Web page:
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Search on : Alice and in and Wonderland and Syndrome [Words]
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[PMID]: 29272995
[Au] Autor:Kadia BM; Ekabe CJ; Agborndip E
[Ad] Address:Foumbot District Hospital, Foumbot, Cameroon. benjaminmomokadia@gmail.com.
[Ti] Title:Primary care challenges of an obscure case of "Alice in Wonderland" syndrome in a patient with severe malaria in a resource-constrained setting: a case report.
[So] Source:BMC Infect Dis;17(1):789, 2017 12 22.
[Is] ISSN:1471-2334
[Cp] Country of publication:England
[La] Language:eng
[Ab] Abstract:BACKGROUND: "Alice in Wonderland" syndrome (AIWS) is a rare neurological abnormality characterized by distortions of visual perceptions, body schema and experience of time. AIWS has been reported in patients with various infections such as infectious mononucleosis, H1N1 influenza, Cytomegalovirus encephalitis, and typhoid encephalopathy. However, AIWS occurring in a patient with severe malaria is less familiar and could pose serious primary care challenges in a low-income context. CASE PRESENTATION: A 9-year-old male of black African ethnicity was brought by his parents to our primary care hospital because for 2 days he had been experiencing intermittent sudden perceptions of his parents' heads and objects around him either "shrinking" or "expanding". The visual perceptions were usually brief and resolved spontaneously. One week prior to the onset of the visual problem, he had developed an intermittent high grade fever that was associated with other severe constitutional symptoms. Based on the historical and clinical data that were acquired, severe malaria was suspected and this was confirmed by hyperparasitaemia on blood film analysis. The patient was treated with quinine for 10 days. Apart from a single episode of generalized tonic-clonic seizures that was observed on the first day of treatment, the overall clinical progress was good. The visual illusions completely resolved and no further abnormalities were recorded during 3 months of follow-up. CONCLUSION: Symptoms of AIWS usually resolve spontaneously or after treatment of an underlying cause. In our case, the successful treatment of severe malaria coincided with a complete regression of AIWS whose aetiology was poorly-elucidated given the resource constraints. In any case, the good outcome of our patient aligns with previous reports on acute AIWS that highlight a limited need for excessive investigation and treatment modalities which are, in passing, predominantly unaffordable in resource-limited primary care settings.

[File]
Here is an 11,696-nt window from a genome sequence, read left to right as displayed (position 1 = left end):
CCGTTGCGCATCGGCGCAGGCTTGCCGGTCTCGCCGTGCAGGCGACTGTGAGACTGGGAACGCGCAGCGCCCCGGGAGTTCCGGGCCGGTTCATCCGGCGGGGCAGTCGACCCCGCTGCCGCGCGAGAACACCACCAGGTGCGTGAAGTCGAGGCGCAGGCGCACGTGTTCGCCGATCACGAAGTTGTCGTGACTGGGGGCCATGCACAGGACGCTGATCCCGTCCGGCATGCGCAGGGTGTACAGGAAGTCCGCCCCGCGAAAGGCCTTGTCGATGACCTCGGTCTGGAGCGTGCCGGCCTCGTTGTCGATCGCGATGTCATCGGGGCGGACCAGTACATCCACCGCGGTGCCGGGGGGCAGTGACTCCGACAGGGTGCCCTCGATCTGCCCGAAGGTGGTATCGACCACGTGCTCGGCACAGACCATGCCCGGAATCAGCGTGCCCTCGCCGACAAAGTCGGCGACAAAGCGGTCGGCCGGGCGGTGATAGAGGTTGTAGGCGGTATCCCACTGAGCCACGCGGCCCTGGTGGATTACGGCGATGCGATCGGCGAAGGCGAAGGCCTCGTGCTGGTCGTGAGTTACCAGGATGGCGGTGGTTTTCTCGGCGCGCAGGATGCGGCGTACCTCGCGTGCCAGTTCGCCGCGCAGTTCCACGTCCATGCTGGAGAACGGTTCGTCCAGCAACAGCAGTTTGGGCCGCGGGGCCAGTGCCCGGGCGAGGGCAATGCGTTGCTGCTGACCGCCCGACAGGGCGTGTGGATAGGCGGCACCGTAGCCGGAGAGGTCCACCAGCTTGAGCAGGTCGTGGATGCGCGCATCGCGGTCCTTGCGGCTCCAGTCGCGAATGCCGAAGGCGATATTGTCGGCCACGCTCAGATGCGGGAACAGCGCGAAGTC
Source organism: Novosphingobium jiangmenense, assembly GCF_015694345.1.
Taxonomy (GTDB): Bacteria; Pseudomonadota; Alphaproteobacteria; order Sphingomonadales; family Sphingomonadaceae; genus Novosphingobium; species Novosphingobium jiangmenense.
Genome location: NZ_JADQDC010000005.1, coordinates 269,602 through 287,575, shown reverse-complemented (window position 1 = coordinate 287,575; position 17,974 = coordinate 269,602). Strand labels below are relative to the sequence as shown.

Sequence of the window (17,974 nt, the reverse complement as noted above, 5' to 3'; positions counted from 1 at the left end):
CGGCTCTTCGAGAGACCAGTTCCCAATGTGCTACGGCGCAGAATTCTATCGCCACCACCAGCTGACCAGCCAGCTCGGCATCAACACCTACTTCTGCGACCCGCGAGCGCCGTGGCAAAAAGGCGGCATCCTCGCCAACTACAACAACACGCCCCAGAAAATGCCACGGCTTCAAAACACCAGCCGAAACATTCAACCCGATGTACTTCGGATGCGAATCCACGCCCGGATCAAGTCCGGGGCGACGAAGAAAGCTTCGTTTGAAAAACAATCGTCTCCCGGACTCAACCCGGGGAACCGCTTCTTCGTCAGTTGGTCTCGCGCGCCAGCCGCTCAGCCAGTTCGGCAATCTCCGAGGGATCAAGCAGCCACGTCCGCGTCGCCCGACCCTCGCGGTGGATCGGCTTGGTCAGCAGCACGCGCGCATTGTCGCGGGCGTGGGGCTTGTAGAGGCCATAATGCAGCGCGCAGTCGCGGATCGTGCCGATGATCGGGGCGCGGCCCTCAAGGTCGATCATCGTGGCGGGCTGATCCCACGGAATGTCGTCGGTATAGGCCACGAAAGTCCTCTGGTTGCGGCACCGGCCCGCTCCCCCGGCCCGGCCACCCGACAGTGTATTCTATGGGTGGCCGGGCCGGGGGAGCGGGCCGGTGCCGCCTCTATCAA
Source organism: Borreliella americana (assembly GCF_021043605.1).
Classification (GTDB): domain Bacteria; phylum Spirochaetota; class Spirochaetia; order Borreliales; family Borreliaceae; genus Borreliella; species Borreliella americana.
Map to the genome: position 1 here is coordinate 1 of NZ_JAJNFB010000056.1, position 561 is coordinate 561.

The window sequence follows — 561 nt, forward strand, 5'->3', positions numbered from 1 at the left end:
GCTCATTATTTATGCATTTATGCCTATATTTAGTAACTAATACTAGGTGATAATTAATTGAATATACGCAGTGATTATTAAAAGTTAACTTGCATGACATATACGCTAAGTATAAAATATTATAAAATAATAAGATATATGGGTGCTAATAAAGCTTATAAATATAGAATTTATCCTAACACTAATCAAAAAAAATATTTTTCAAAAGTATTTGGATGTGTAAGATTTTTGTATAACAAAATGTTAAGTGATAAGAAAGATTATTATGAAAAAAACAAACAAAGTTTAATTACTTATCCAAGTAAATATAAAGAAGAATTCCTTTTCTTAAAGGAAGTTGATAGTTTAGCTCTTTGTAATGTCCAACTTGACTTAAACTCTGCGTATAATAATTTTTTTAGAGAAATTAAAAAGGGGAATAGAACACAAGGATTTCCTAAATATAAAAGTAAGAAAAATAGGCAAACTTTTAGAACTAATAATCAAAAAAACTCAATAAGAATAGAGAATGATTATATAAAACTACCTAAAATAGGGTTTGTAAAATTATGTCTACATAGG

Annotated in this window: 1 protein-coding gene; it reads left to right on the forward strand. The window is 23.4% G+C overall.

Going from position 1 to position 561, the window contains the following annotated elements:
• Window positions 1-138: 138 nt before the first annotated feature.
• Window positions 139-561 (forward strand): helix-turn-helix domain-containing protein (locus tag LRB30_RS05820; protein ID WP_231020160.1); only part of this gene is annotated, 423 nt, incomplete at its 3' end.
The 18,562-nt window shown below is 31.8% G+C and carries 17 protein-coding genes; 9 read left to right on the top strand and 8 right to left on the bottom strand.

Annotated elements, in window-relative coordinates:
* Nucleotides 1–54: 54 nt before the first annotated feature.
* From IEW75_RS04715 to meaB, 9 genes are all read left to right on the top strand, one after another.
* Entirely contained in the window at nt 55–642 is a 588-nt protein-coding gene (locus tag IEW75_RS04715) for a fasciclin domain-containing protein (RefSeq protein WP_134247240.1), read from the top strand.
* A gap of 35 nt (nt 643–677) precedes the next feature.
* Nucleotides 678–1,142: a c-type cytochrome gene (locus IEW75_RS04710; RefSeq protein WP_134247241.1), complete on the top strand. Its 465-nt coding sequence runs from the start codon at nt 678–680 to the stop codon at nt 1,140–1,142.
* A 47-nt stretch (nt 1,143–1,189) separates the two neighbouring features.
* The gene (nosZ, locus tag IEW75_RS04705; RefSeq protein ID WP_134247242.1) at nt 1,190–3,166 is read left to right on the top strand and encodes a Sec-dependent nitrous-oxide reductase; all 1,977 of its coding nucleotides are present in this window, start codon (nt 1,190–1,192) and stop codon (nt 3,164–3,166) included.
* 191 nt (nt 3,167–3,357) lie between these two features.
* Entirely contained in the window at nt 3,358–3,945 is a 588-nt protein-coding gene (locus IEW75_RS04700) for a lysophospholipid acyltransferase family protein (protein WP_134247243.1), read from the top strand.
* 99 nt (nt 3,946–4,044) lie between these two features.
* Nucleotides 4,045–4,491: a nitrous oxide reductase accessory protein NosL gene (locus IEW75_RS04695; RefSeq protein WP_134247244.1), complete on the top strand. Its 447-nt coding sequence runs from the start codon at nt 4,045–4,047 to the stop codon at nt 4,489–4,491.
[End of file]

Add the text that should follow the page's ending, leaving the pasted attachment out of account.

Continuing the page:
[Pt] Publication type:JOURNAL ARTICLE
[Em] Entry month:1712
[Cu] Class update date: 180120
[Lr] Last revision date:180120
[St] Status:In-Process
[do] DOI:10.1186/s12879-017-2918-3

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[PMID]: 28449649
[Au] Autor:Yokoyama T; Okamura T; Takahashi M; Momose T; Kondo S
[Ad] Address:Department of Neuropsychiatry, Graduate School of Medicine, University of Tokyo, 7-3-1 Hongo, Bunkyo-ku, Tokyo, 113-8655, Japan.
[Ti] Title:A case of recurrent depressive disorder presenting with Alice in Wonderland syndrome: psychopathology and pre- and post-treatment FDG-PET findings.
[So] Source:BMC Psychiatry;17(1):150, 2017 04 27.
[Is] ISSN:1471-244X
[Cp] Country of publication:England
[La] Language:eng